Our print was inspired by the vibrant and energetic Gumboot style of dancing.

Growing up in Zimbabwe, there was a shared culture with South Africa, encompassing food, film, dance and music. As a child, I was drawn to the Gumboot dance purely for its fun and energetic nature, without really delving into its deeper meaning. But as an adult, I have come to appreciate how our dance styles can reflect both our spirituality and the societal challenges we face.

The Gumboot dance originated in South Africa during the Gold Rush of the 1800s, when miners from various tribes, such as Zulu, Yaw, Ndebele, Shona and Tswana, migrated to Johannesburg in search of work. However, these miners were treated unfairly and were not allowed to speak while working in the harsh and wet mine conditions. In protest, they created the Gumboot dance, fusing elements of their different tribal dances to symbolise solidarity and resistance against the mine owners.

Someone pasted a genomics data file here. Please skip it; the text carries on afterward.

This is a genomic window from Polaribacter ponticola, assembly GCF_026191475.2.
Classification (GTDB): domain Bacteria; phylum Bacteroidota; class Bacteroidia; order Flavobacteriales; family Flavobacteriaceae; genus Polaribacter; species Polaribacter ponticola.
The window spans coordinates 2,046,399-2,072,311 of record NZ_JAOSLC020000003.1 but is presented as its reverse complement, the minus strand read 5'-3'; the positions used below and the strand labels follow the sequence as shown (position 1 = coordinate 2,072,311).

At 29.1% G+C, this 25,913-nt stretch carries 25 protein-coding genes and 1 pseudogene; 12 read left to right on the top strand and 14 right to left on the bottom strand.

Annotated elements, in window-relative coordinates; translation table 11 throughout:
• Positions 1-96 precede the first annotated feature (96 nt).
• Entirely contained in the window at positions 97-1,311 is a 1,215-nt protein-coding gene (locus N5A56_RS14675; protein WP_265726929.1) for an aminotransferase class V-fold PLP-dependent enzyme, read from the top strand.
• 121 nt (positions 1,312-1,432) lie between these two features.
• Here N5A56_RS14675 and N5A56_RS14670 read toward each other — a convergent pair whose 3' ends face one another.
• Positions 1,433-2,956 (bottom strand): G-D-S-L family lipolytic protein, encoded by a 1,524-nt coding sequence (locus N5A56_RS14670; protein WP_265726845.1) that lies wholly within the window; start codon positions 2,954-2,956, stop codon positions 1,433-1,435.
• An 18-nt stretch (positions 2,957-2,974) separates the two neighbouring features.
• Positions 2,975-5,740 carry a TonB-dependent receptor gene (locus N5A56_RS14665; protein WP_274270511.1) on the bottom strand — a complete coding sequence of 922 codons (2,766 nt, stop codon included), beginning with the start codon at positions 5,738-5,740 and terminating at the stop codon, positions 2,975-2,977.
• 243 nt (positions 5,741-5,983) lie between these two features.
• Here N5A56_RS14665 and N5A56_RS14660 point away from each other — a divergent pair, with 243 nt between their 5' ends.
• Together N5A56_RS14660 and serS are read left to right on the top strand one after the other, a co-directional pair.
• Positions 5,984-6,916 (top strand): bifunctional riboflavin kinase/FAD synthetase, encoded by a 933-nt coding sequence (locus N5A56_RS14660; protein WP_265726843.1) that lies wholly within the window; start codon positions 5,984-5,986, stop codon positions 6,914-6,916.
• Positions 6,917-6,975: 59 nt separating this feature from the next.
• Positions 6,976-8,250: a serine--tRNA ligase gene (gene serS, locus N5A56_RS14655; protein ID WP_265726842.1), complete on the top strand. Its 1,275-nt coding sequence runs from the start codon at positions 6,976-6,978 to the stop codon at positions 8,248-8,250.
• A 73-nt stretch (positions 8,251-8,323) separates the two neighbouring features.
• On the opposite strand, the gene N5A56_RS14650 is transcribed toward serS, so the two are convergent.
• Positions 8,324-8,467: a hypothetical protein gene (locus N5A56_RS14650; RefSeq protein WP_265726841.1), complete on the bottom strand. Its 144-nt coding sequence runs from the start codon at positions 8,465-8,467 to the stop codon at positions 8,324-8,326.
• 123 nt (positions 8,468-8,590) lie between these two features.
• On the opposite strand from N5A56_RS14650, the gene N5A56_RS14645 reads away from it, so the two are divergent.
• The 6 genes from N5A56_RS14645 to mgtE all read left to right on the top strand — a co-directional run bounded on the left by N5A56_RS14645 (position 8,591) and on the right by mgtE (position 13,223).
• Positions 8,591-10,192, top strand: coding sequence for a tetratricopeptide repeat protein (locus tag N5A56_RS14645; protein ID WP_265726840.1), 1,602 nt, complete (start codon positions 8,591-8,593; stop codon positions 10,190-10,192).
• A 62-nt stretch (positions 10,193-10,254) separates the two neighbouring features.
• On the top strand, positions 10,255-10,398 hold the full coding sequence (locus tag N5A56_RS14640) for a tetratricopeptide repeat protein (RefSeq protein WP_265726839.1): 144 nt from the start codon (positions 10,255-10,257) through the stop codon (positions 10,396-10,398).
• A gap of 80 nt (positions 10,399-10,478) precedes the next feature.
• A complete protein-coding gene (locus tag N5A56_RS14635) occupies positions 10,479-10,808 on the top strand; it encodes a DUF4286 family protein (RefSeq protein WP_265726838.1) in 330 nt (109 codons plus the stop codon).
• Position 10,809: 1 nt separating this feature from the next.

Interestingly, the Gumboot dance was born out of a practical need for communication. The miners were forced to wear cheap Wellington boots in the mines, and they used the rhythmic stomping of their boots to communicate without speaking. The dance became a way to express their frustration and connect in a meaningful way.

The Gumboot dance is not just a form of entertainment, but a powerful expression of resistance and resilience in the face of adversity.